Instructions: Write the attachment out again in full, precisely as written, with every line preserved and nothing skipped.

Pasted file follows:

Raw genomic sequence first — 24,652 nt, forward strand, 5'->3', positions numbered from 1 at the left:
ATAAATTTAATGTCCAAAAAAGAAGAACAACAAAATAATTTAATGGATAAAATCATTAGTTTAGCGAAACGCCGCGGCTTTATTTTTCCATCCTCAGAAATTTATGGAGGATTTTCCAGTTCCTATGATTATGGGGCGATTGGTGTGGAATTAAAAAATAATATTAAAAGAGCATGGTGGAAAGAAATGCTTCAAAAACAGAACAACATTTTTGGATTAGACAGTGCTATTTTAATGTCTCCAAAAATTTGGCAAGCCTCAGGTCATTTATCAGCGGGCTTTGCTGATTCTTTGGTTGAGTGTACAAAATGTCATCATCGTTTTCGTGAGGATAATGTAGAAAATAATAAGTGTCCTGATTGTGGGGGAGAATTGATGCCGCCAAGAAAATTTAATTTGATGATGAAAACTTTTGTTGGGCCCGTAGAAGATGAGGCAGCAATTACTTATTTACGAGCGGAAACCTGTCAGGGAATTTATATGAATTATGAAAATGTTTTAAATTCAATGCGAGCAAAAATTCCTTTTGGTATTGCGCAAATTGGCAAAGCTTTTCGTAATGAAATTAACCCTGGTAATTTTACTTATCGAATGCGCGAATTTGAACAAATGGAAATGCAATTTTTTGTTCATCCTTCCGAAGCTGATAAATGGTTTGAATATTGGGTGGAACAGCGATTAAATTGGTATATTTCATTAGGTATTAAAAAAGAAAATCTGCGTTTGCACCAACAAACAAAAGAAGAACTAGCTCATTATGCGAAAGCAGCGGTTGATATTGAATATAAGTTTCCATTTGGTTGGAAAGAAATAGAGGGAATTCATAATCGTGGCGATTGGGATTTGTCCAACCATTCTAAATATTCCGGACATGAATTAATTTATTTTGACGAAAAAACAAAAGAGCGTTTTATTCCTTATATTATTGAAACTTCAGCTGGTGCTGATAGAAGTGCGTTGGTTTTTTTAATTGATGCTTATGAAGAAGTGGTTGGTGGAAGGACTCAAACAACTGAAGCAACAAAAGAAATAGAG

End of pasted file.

Raw genomic sequence first — 24,652 nt, forward strand, 5'->3', positions numbered from 1 at the left:
ATAAATTTAATGTCCAAAAAAGAAGAACAACAAAATAATTTAATGGATAAAATCATTAGTTTAGCGAAACGCCGCGGCTTTATTTTTCCATCCTCAGAAATTTATGGAGGATTTTCCAGTTCCTATGATTATGGGGCGATTGGTGTGGAATTAAAAAATAATATTAAAAGAGCATGGTGGAAAGAAATGCTTCAAAAACAGAACAACATTTTTGGATTAGACAGTGCTATTTTAATGTCTCCAAAAATTTGGCAAGCCTCAGGTCATTTATCAGCGGGCTTTGCTGATTCTTTGGTTGAGTGTACAAAATGTCATCATCGTTTTCGTGAGGATAATGTAGAAAATAATAAGTGTCCTGATTGTGGGGGAGAATTGATGCCGCCAAGAAAATTTAATTTGATGATGAAAACTTTTGTTGGGCCCGTAGAAGATGAGGCAGCAATTACTTATTTACGAGCGGAAACCTGTCAGGGAATTTATATGAATTATGAAAATGTTTTAAATTCAATGCGAGCAAAAATTCCTTTTGGTATTGCGCAAATTGGCAAAGCTTTTCGTAATGAAATTAACCCTGGTAATTTTACTTATCGAATGCGCGAATTTGAACAAATGGAAATGCAATTTTTTGTTCATCCTTCCGAAGCTGATAAATGGTTTGAATATTGGGTGGAACAGCGATTAAATTGGTATATTTCATTAGGTATTAAAAAAGAAAATCTGCGTTTGCACCAACAAACAAAAGAAGAACTAGCTCATTATGCGAAAGCAGCGGTTGATATTGAATATAAGTTTCCATTTGGTTGGAAAGAAATAGAGGGAATTCATAATCGTGGCGATTGGGATTTGTCCAACCATTCTAAATATTCCGGACATGAATTAATTTATTTTGACGAAAAAACAAAAGAGCGTTTTATTCCTTATATTATTGAAACTTCAGCTGGTGCTGATAGAAGTGCGTTGGTTTTTTTAATTGATGCTTATGAAGAAGTGGTTGGTGGAAGGACTCAAACAACTGAAGCAACAAAAGAAATAGAG